Health workers trying to control rare strep outbreak in homeless population

There’s an outbreak of a newly identified, rare strain of Group A Streptococcus bacteria in Anchorage that’s mostly impacting people who are experiencing homelessness. Public health workers will be visiting Brother Francis Shelter, Beans’ Cafe, and other services this week to distribute antibiotics and antiseptics to try to stop the spread of the disease.

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State epidemiologist Joe McLaughlin said the bacteria is fairly common. Most healthy people don’t show any symptoms or just have mild skin or throat infections. But if a person’s immune system is already compromised, then the bacteria can enter into a small cut and lead to major infections, toxic shock syndrome, or amputations.

“The homeless population is more at risk in general for these types of invasive diseases because they’re at higher likelihood to have other chronic conditions,” he explained during a phone interview. “They might also have decreased access to care and decreased opportunities for self care and personal hygiene.”

The outbreak started in Fairbanks over the summer then died down. It spread to Anchorage in the fall. There have been seven to 10 severe cases per month since October. Ninety percent of the patients were homeless. Four people have died.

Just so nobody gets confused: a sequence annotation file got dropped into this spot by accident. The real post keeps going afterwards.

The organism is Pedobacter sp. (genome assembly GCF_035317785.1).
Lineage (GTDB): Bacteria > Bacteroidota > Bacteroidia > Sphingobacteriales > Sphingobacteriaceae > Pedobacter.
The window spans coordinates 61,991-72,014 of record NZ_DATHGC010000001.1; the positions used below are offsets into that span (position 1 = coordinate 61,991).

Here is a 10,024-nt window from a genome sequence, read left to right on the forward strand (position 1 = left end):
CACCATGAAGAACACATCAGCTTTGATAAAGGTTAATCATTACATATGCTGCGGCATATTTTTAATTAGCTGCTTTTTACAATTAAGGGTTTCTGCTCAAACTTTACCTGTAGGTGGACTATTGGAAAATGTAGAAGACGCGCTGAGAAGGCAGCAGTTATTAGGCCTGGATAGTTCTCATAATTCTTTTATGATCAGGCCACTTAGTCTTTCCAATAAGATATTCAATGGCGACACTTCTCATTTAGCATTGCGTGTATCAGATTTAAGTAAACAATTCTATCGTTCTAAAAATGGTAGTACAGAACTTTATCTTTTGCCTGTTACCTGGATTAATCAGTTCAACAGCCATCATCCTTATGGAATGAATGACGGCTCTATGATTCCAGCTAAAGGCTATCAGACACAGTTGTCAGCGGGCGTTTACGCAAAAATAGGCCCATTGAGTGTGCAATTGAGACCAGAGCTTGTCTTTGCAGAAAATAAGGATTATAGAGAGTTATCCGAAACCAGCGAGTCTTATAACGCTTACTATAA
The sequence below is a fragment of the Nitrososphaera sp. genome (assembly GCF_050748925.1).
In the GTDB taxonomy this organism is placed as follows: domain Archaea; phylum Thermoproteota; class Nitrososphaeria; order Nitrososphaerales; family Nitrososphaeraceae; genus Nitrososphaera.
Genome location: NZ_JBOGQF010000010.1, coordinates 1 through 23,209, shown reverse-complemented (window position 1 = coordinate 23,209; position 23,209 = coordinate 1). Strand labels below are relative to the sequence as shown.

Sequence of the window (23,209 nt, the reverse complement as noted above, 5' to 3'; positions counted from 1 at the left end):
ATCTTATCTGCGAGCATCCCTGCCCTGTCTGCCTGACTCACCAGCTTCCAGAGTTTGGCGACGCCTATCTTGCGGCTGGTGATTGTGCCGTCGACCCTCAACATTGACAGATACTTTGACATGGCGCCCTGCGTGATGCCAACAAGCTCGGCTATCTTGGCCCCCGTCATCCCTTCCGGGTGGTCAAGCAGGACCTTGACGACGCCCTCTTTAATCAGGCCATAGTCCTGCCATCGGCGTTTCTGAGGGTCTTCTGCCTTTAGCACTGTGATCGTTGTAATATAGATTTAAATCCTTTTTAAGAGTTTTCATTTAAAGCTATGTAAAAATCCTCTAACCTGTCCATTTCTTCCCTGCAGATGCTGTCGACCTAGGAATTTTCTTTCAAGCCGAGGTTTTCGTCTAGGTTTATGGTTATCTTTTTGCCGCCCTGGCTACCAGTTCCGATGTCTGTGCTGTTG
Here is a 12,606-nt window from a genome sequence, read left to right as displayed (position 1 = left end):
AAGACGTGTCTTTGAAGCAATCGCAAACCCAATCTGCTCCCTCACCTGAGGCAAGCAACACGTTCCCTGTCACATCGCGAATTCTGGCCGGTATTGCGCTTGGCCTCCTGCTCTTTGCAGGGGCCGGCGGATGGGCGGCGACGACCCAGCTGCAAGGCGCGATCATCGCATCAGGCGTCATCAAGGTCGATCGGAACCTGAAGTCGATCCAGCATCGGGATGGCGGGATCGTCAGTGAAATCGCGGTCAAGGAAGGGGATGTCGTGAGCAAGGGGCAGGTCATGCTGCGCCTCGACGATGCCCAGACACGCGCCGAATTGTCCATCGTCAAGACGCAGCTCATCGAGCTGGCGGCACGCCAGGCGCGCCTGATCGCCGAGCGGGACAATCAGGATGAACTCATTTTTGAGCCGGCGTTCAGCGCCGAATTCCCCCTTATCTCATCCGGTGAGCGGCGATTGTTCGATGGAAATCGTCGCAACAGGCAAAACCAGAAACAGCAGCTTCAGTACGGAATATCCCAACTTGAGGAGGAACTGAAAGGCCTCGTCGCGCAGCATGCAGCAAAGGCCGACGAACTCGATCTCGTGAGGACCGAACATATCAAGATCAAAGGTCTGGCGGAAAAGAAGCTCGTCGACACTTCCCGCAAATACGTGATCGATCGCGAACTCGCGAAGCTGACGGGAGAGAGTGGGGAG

Epidemic Intelligence Service Officer Emily Mosites, who is with the Center for Disease Control in Anchorage, said this outbreak has been hard to stop. The bacteria spreads through human contact, like coughing near someone or touching, and it’s impacting a very mobile population. But she stressed that most people should not worry.

“The main thing to keep in mind here is the risk in the general population is very low,” she said. “Right now we’re still seeing it in the homeless population, and we’re taking as many steps as we can to try to control it there.”

The newest step is going to different service providers this week to hand out single-dose antibiotics and antiseptic washes, to kill the bacteria before it causes more severe infections.

Mosites said the epidemiologists have been working with the clinic at Brother Francis Shelter since November to identify and treat cases early on, and to contact people who could be at risk for infection.